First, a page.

Artificial intelligence, otherwise known as AI, is “a discipline aiming to make a machine imitate human cognitive abilities”*. To build and operate digital networks, for several months Axione’s technicians and its operator partners have been using an artificial intelligence tool to connect subscribers to street cabinets.
This innovative solution aims to connect street cabinets… thereby ensuring the durability of digital infrastructures in the regions! So why did we use this solution? How does it work? What are the impacts for users? The answer in 3 points:
#1: Improving efficiency and operational performance
Our mandate is to monitor the quality of connections made in street cabinets in the regions by commercial operators. Using multiple contractors in these different stages leads to technical malfunctions (overcrowding, crossing of fibre optic cables) which impair the quality of the network (network disruption).
The artificial intelligence tool allows technicians to report in real time on the connections made in a street cabinet using photos taken live on the platform. 📱 This solution then identifies potential anomalies by analysing various parameters that it has been told to recognise. It used to take our analysts 10 days to check 4,000 photos, now we do it in seconds! This saves time and allows workers to solve the problem on the spot. In the past, without this tool, Axione’s Operations Department was unable to monitor all street cabinets. We are making the telecoms sector more professional through improved reliability and performance.
#2: Ensuring the long-term operation of digital infrastructure
Progress can already be seen! In just a few months, more than 4,400 street cabinets have already been checked. The AI checks on our street cabinets cover several types of defect :
Loose distribution trays
Cleanliness of the street cabinet (liner on the floor)
AI’s contribution is therefore not confined to the defect detection phase. Indeed, our AI-based work can also recognise wire colours, which allows us to identify and inform Commercial Operators of faults for which they are responsible, and to request that they be corrected through action on site.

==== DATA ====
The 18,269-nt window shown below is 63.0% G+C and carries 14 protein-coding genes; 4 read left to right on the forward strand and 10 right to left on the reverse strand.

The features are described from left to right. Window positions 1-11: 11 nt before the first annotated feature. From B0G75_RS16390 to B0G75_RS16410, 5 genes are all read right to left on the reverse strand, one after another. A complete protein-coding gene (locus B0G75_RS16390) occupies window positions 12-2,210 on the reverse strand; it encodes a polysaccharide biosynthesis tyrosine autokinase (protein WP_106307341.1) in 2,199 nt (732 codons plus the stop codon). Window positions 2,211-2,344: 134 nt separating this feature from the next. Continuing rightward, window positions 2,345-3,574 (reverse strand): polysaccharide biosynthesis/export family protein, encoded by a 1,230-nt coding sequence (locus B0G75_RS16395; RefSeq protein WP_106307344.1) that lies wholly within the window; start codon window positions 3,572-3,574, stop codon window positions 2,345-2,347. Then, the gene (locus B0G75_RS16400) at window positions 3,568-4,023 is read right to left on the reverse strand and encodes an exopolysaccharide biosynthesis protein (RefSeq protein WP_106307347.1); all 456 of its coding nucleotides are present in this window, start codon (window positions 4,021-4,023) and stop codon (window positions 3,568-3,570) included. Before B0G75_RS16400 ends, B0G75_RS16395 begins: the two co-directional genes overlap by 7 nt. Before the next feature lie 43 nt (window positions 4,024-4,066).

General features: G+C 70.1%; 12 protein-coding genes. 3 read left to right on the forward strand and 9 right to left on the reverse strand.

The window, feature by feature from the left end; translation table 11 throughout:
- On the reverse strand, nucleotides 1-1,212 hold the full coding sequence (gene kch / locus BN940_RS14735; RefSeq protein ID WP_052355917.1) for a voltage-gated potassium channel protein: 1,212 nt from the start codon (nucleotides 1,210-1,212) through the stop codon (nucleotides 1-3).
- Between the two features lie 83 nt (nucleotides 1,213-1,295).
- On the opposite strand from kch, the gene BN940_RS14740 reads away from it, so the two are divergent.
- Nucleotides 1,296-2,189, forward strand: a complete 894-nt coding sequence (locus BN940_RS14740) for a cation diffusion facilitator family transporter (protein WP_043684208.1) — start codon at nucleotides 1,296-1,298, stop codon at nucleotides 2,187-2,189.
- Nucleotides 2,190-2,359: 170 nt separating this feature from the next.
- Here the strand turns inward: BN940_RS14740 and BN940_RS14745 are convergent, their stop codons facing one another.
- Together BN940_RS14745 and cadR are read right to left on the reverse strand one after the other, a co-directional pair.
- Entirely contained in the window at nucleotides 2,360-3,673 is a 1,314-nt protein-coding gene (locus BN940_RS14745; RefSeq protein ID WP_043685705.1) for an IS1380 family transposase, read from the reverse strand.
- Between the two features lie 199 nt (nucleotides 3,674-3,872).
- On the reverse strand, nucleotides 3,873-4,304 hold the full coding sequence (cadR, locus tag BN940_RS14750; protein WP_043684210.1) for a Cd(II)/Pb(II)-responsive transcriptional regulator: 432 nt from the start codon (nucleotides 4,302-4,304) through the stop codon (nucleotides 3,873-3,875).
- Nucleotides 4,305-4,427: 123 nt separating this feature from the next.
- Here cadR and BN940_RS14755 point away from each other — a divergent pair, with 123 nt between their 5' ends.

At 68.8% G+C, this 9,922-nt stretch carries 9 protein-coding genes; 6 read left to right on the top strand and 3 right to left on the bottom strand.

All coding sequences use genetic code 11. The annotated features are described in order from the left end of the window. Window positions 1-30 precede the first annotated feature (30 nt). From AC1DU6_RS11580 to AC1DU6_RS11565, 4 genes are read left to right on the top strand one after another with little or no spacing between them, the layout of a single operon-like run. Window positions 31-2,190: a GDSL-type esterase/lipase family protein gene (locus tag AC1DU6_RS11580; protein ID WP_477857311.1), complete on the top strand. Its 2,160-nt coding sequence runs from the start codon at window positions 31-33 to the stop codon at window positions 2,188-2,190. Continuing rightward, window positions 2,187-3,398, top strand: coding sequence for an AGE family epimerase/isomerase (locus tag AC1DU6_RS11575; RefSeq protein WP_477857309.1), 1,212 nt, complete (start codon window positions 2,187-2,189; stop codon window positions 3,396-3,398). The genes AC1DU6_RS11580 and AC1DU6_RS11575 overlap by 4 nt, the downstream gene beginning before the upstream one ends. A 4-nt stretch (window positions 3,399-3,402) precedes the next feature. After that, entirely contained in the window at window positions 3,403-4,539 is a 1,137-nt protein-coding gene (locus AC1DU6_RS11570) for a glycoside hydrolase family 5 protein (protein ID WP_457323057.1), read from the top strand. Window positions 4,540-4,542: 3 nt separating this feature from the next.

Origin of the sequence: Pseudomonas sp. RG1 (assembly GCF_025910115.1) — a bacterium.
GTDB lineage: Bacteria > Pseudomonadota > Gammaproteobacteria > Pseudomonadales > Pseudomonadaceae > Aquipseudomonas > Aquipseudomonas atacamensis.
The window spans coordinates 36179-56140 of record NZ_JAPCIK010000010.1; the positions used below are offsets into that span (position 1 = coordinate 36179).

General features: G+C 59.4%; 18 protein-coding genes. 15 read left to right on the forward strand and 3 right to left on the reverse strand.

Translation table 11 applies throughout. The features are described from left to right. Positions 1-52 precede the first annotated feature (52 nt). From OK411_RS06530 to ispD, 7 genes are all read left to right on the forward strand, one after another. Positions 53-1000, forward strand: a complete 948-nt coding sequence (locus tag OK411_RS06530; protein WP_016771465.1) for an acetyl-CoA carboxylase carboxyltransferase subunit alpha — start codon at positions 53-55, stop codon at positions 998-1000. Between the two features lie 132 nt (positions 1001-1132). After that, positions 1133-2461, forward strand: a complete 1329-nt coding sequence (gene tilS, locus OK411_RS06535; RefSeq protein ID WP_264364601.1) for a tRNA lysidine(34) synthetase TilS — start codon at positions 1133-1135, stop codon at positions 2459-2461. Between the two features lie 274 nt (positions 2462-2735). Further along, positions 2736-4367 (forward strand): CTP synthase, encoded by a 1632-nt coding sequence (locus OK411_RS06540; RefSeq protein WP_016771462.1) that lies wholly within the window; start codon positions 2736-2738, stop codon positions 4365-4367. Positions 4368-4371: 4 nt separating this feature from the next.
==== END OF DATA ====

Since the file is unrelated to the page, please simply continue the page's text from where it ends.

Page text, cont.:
AI also allows us to check the quality of photos sent by Commercial Operators and their subcontractors. On the basis of photo quality, we can detect :
The presence of duplicate photos
Photos that do not show the required components ( street cabinet and optical connection point)
Poor photo resolution
Futhermore, similar technology could be applied to radio infrastructure (high points) deployed for mobile connectivity, such as masts and antennas, or to other parts of the infrastructure network, such as fibre optic boxes on masts closest to the subscriber.
#3: Providing users with access to a quality network
This technology guarantees a lasting and optimal distribution of the network in the regions. The network is a shared resource for all stakeholders in a region. Protecting the network by operating it with a view to its longevity guarantees reliable very high-speed internet. This will enable users to benefit from a wide range of digital home and business services (e.g. teleworking, access to streaming platforms, remote healthcare), whether they are in the city or in the countryside !
Source* : Conseil de l’Europe ( https://www.coe.int/ ) Examples of checks carried out:
Laurent Pabiot, Mayor of Sancerre
Sancerre was recently voted France’s favourite village. Was any special organisation required during the works so as not to impact the influx of tourists?
There was close management, particularly with respect to the monitoring and application of traffic regulations.
Sancerre is a medieval town with narrow streets, making it impossible to both carry out work and provide access. The main routes lead to the town centre and if they are closed, some residents / shopkeepers may be left completely isolated. The local police monitored the work to ensure that it was well coordinated with the summer season. Tourist flows were only marginally affected.
How do residents feel about the arrival of very high-speed broadband?
They have embraced it. The town has a lot of teleworkers, especially from the Paris region. This connection therefore allows them to reconcile work with their second home.
Companies are also the most vocal about the need for connection: currently, both individuals and businesses frequently struggle with the copper network, which tends to make daily connections unstable.
What will the arrival of Very High Speed Broadband mean for a village like Sancerre?
The arrival of HSBB will increase the appeal of the area for new inhabitants/workers. At a time when competition between regions can be fierce in relation to large cities, this kind of asset is a definite advantage.